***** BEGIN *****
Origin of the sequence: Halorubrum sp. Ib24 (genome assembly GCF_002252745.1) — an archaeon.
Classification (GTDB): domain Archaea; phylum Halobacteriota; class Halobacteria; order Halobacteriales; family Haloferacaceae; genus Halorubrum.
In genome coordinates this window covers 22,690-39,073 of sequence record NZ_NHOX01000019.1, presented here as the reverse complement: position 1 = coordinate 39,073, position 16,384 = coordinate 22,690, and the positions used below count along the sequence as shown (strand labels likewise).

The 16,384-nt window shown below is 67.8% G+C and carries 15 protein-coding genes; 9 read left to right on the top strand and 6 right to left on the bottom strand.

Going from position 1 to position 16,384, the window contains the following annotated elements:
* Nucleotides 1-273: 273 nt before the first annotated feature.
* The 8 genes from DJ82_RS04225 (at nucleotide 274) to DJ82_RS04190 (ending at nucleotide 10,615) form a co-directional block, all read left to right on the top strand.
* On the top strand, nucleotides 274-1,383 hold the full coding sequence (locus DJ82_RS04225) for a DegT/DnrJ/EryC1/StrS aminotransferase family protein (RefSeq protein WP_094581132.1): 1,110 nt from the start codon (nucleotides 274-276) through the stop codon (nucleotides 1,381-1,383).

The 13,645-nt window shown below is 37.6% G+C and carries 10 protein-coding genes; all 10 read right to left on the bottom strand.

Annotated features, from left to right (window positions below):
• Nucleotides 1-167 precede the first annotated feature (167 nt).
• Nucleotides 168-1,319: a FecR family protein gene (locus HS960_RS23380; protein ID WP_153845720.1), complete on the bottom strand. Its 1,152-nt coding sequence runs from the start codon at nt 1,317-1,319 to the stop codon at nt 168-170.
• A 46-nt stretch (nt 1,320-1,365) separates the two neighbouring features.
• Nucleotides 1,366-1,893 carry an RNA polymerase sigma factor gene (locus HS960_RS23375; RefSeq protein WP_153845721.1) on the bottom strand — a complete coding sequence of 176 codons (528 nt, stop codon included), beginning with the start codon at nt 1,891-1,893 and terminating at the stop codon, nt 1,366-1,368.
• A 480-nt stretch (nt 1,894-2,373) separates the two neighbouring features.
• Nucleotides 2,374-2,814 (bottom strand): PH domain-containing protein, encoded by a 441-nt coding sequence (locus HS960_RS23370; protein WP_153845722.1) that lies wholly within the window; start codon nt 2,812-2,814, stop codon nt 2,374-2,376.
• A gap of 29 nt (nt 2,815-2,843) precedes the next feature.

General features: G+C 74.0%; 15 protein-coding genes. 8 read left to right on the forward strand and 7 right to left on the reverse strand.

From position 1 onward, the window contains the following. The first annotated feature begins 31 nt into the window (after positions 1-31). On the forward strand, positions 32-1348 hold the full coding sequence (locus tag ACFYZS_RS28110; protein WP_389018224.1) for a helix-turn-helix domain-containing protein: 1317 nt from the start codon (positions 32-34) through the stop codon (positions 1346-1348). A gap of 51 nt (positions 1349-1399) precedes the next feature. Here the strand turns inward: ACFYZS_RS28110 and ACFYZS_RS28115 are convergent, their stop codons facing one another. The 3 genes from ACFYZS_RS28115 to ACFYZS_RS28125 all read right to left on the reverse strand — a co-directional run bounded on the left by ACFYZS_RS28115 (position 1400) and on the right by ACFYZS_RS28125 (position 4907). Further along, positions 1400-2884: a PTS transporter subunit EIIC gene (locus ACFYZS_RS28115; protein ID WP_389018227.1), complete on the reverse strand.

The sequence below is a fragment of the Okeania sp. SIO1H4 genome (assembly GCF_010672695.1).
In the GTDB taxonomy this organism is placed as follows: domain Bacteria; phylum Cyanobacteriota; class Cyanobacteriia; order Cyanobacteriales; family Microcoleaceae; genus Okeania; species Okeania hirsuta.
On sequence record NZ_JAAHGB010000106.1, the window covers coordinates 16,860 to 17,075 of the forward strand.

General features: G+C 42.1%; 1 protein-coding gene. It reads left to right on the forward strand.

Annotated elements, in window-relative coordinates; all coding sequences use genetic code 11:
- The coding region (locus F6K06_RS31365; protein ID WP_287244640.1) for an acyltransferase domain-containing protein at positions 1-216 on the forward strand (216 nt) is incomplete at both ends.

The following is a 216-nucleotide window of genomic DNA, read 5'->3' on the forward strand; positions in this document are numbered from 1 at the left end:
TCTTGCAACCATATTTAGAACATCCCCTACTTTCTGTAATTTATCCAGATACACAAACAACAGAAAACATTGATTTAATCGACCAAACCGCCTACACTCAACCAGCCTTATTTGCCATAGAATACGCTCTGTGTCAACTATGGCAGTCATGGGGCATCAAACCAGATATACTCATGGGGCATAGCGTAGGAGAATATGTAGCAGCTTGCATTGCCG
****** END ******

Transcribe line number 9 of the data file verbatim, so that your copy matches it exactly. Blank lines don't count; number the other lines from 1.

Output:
The 13,645-nt window shown below is 37.6% G+C and carries 10 protein-coding genes; all 10 read right to left on the bottom strand.